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Speak With E's Part 1

"Educate, Energize, Entertain, and provide an experience for your audience"

  • The most important objective of any speaker is to appear credible and knowledgeable about the subject.
  • Embrace your audience. Remember, it is about them, not you. Are you going to challenge them to think or behave differently, or perhaps confirm or explain something they already feel?
  • 3. Speak to your audience as if you were having a conversation with them. Don't lecture the audience. Be inclusive. Say "us," not "you".

  • People learn by three means; the visual (what they can see), the auditory (what they can hear), and the kinesthetic (what they can touch and feel). Try to include all three in your speech.
  • Be competent. Concentrate on your audience and customize your remarks to show that you know what is important to them.
  • Have the right amount of information. The talk should have substance and show your knowledge of the client's business. People pay attention to what impacts them directly.
  • Develop rapport with the audience. Do your research to find out what really interests them. Interview a few of the attendees several weeks before your speech.
  • Be sensitive to the audience. Do not use ethnic stories or off-color remarks. "Politics and religion should be avoided unless you are a member of the clergy."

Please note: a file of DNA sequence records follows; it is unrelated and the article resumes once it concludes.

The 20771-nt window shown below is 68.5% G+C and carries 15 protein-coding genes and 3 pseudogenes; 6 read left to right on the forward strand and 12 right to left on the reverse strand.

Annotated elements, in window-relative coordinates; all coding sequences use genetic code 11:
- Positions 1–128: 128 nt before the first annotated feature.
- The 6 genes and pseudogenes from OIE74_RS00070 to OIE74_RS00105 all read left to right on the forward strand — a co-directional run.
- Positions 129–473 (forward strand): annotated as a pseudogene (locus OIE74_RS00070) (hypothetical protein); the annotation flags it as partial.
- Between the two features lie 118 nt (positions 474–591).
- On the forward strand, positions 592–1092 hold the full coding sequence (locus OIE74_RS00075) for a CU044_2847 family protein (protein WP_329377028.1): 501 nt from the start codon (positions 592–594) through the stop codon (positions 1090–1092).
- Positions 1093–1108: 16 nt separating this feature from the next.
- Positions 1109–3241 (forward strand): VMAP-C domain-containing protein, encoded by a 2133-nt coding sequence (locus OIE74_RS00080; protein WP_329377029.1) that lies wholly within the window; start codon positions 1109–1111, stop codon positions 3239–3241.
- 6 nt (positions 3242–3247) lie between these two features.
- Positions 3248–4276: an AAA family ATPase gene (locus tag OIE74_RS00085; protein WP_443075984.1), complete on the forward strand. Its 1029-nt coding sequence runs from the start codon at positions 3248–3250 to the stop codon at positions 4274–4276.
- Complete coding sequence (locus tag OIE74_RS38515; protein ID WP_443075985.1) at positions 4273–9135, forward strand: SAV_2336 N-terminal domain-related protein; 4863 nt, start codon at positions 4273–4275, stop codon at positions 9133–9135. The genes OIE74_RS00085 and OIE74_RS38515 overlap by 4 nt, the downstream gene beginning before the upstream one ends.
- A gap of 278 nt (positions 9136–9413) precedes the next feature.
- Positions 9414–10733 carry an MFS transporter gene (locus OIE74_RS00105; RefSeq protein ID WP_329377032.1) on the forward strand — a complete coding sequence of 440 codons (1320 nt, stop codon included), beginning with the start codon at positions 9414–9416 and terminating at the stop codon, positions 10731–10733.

• Prepare your own introduction. Keep it short and relevant to your audience's interests. You can use some humor too.
  • The opening is the most important part of your presentation. Use strong openings, such as an inspiring story, a startling comment, a quotation, a challenging question, opposing ideas, or a funny experience.
  • First impressions are crucial. Match the energy level of your audience. Rev 'em up a bit. Be sure to sustain the energy throughout your presentation.
  • Engage your audience in the first 30 seconds with a controversial provocative question, such as, "How many of you have enough money?"
  • Share a story that relates to solid content. It is always best to tell your own story to make your point, because whether you are a kid or an adult, everyone loves to hear a personal story. Screenwriter Robert McKee says, "Stories are the currency of human contact. "Strive to be a great raconteur and tell a good story, but don't overuse your story. Keep it short.


Are you ready to become a highly paid public speaker? Need some help?

Join our Complimentary teleclass, "Speak Like a Pro for Profit." One hour, content packed on Thursday, May 20, 2004 from 7:00-8:00pm eastern time. Adjust your time zone. To register, just send an e-mail to: mailto:register@s...?Subject=FreeTeleclass __________________________________________________________
Sandra Schrift 13 year speaker bureau owner and now career coach to emerging and veteran public speakers who want to "grow" a profitable speaking business. I also work with business professionals and organizations who want to master their presentations. To find out HOW TO MAKE IT AS A PROFESSIONAL SPEAKER, go to Join my free bi-weekly Monday Morning Mindfulness ezine

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